Time to move on with appreciating the new stuff, as I break down the first of ten TV shows which I consider to be some of the best content released in 2018.
No negativity planned for examining this year’s TV or movies. I may throw in a disappointment down the line but let’s concentrate on the shows which worked, rather than those left best forgotten.
So! Here’s 10 down to 6 of TV you really should check out if you haven’t already…
10. Ozark (Season 2)
Oddly enough, Ozark‘s second season has been critically slated amongst some reviewers of TV and I don’t understand their reasoning at all. Season 2, for me, outpaced Ozark‘s first season in terms of stakes, incident and addictiveness.
Netflix almost snuck out the Jason Bateman & Laura Linney starring ten-part thriller last year, in which the two usually cinematic leads star as Martin & Wendy Bird, who after unwittingly embezzling from the Mob, must decamp to the Ozark Mountains and make $500 million of laundered money in five years, or they all die. Bateman & Linney are great as intelligent city people who must compromise their morals and ethics in the gloomy, backwoods world of middle America to save their family.
Season 1 set the scene nicely but Season 2 pushes the slow burn narrative to some deadly points of no return, teeing up a Season 3 filled with promise. A much better show than you may have been led to believe.
9. Jack Ryan (Season 1)
How do you solve a problem like Jack Ryan? This was a question I elaborate more on in my main thoughts on the first season of Amazon Prime’s take on Tom Clancy’s most prominent character, a year which absolutely spent eight episodes trying, and occasionally succeeding, in finding its feet.
You probably remember Harrison Ford playing intelligence operative Ryan in 90’s films Patriot Games & Clear and Present Danger, but John Krasinski is the fourth actor to take on the role and, honestly, he’s probably the best since Ford. Krasinski pulls off the tricky balance of bookish intelligence gathering and action man smarts needed for this modern, Homeland-style reboot of Clancy’s book series, grounding Ryan with a sincere humanity even when the script work lets him down.
Jack Ryan has the potential to improve significantly if it can shake off the derivative touches of other American intelligence thrillers, as there’s a lot to work with when it comes to Clancy. Hopefully the show will get chance to evolve and develop.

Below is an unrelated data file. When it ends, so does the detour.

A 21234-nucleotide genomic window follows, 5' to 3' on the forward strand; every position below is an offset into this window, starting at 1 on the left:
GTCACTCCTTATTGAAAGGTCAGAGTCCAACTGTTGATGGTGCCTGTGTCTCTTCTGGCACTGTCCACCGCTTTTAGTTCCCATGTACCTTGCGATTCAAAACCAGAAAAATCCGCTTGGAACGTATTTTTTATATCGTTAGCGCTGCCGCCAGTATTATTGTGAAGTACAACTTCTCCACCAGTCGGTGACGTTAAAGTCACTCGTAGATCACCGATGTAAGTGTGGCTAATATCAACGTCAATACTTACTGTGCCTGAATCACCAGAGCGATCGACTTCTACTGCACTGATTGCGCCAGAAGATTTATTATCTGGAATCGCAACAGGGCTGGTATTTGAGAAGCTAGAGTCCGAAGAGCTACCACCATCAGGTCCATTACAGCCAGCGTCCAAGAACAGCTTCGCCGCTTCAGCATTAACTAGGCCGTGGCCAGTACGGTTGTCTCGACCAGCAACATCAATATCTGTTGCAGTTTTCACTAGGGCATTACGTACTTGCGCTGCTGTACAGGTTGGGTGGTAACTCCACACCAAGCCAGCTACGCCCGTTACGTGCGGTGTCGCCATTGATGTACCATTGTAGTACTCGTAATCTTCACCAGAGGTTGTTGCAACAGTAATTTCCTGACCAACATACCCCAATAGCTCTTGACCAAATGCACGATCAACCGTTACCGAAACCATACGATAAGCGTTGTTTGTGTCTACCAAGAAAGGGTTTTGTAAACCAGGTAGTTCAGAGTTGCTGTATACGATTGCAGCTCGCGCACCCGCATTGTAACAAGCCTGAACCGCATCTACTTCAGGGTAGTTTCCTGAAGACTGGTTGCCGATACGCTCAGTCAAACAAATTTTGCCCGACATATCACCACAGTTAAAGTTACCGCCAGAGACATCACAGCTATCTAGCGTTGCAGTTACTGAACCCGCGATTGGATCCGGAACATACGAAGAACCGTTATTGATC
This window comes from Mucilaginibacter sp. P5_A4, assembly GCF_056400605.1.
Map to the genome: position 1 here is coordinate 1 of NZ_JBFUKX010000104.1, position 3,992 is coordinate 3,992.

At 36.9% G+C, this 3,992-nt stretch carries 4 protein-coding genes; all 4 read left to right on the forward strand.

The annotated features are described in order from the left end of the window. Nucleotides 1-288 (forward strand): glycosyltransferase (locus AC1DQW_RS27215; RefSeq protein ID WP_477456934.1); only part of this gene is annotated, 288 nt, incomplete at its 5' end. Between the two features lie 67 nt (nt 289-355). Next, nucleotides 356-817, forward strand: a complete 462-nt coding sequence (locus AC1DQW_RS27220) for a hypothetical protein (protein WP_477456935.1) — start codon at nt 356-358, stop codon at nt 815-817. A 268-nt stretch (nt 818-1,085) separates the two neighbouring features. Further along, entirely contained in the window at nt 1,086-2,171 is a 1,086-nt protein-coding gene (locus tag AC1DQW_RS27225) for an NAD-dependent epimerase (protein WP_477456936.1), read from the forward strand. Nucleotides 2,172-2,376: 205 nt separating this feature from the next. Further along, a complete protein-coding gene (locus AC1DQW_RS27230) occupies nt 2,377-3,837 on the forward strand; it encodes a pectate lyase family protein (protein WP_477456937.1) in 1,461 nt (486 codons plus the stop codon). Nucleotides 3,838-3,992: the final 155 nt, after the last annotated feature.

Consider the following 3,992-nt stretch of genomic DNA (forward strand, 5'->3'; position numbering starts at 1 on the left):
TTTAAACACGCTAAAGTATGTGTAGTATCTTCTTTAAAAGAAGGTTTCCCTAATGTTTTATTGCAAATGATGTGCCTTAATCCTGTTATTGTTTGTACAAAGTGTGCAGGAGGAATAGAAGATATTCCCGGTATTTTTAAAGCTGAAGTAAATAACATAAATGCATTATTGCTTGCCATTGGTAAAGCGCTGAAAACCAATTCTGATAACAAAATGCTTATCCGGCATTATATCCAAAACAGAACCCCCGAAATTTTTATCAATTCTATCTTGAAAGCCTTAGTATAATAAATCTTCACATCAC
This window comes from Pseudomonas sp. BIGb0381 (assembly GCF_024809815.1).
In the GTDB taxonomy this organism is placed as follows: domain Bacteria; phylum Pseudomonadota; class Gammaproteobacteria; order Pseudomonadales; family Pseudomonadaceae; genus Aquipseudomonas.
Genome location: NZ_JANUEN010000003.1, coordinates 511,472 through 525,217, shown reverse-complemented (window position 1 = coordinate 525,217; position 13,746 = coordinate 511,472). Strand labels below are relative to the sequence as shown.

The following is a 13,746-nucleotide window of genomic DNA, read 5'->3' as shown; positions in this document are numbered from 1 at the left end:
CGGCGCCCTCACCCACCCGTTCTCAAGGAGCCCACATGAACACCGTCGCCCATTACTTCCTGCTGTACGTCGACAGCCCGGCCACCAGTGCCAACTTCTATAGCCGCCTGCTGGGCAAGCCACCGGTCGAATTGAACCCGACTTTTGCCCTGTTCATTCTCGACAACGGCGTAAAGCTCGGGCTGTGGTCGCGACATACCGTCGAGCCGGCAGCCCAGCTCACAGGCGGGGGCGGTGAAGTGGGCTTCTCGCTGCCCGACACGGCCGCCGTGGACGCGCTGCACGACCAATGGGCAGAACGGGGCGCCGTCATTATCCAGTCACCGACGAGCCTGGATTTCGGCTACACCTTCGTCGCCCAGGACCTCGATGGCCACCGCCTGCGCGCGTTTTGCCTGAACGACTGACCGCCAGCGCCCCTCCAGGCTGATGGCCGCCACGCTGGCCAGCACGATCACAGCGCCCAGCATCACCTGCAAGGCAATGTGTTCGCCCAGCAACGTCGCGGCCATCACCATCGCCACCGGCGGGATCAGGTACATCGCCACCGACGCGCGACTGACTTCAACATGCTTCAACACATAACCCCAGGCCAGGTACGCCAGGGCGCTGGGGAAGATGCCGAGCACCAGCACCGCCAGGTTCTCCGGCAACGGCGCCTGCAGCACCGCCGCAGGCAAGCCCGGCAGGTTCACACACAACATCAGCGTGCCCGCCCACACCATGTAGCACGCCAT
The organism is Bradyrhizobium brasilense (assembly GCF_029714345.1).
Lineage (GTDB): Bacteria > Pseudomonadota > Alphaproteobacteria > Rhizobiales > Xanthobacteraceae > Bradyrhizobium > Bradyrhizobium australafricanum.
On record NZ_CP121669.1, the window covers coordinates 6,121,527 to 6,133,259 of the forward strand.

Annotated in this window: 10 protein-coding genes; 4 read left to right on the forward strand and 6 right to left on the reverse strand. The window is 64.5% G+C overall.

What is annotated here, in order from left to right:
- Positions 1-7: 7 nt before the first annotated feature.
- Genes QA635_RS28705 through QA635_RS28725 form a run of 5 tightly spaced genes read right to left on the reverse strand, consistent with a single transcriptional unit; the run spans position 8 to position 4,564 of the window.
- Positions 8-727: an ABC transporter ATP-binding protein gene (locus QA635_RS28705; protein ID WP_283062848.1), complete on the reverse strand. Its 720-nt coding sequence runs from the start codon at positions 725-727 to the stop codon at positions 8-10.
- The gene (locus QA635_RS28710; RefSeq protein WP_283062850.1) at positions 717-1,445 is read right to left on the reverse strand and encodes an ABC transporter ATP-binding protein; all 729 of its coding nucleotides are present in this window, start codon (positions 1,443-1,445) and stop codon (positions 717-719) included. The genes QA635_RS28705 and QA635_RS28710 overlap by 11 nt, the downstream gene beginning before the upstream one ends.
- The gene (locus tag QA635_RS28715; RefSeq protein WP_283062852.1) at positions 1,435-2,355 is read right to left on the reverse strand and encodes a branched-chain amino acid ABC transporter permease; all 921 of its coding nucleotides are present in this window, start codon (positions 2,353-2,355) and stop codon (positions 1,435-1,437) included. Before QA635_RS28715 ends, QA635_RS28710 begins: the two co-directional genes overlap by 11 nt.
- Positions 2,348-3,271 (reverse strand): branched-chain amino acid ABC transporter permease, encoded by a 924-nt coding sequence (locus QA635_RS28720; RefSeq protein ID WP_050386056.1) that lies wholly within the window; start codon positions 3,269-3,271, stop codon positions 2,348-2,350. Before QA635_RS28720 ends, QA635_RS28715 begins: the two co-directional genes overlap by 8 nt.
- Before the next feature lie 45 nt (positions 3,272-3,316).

8. Luke Cage (Season 2)
The first season of Luke Cage was fairly underwhelming as the Marvel-Netflix corner of shows, all set in and around New York’s Hell’s Kitchen, went. Mike Colter stood out as the hero for hire, having briefly been introduced in Jessica Jones, but Cheo Hodari Coker’s series suffered from glacial pacing, particularly in the first half.
Though thematically and texturally of a piece with the first season, Season 2 served as a significant improvement, for the most part. Luke’s moral compass is challenged, characters like Misty Knight and Black Mariah get stronger arcs, and Bushmaster rises up as one of the Netflix series’ most formidable villains, with his penetrating eyes and arrogant Jamaican patois. It’s just a shame the whole though falls off a cliff in the final couple of episodes, setting up a Season 3 that’ll now probably never happen after the show’s recent cancellation.
I go into more depth on Luke Cage S2 here but, suffice to say, it stands as one of the best Marvel TV seasons to date.
An entry quite unlike the rest on this list, being the only non-fiction inclusion, but it’s one I just had to mention. School is very British, very personal to me as someone who works in education, and an extremely sobering look at the state of modern teaching and learning, not to mention the knock on effects of austerity.
Taking place in three schools across a Multi-Academy Trust in South Gloucestershire, School focuses on all aspects of the education spectrum; budgets, job cuts, OFSTED, special educational needs, teaching, behaviour, the whole nine yards. Across six episodes, no stone in left unturned and the results are not pretty. While the Department for Education in the UK may be constantly suggesting teaching is doing well, School shines a harsh light into a simple reality: schools are failing, people are quitting, kids are losing, because they just do not have the money to run effectively.
School, honestly, made me incredibly angry. Anyone who works in a school in modern Britain knows everything it says already. Anyone who doesn’t needs to know the uncomfortable truth is starkly reveals.
6. Homecoming (Season 1)
We’ve had several high-profile projects based on emergent podcasts over the last few years. Welcome to Night Vale became a book, Lore was turned into a short run show by Amazon, and now Homecoming gets the same treatment. Directed by showrunning darling Sam Esmail, and landing a major starring name in Julia Roberts, Homecoming might be the strangest new TV show of 2018.
The premise is beguiling in its simplicity. In mid-2018, Roberts’ psychiatrist Heidi Bergman works for Homecoming, a facility designed for ex-veterans who have just returned from combat to help them reacclimatise to civilian life, and she develops a burgeoning dynamic with patient Walter. A few years in the future, Heidi is working as a waitress and doesn’t seem to remember Homecoming at all, as an investigator pieces together the mystery of the organisation. To say anymore would give the game away of a curious series; 30 minutes or so in length, often using score music from well known films, Esmail directs Homecoming with a mix of paranoid, retro style and Kubrickian distance.
It is, quite simply, fascinating. Homecoming, over its ten episodes, will not go where you think but is well worth the investment.
Check back soon for the top 5 TV shows I saw this year, but coming soon are the first 5 top movie score tracks and films of 2018…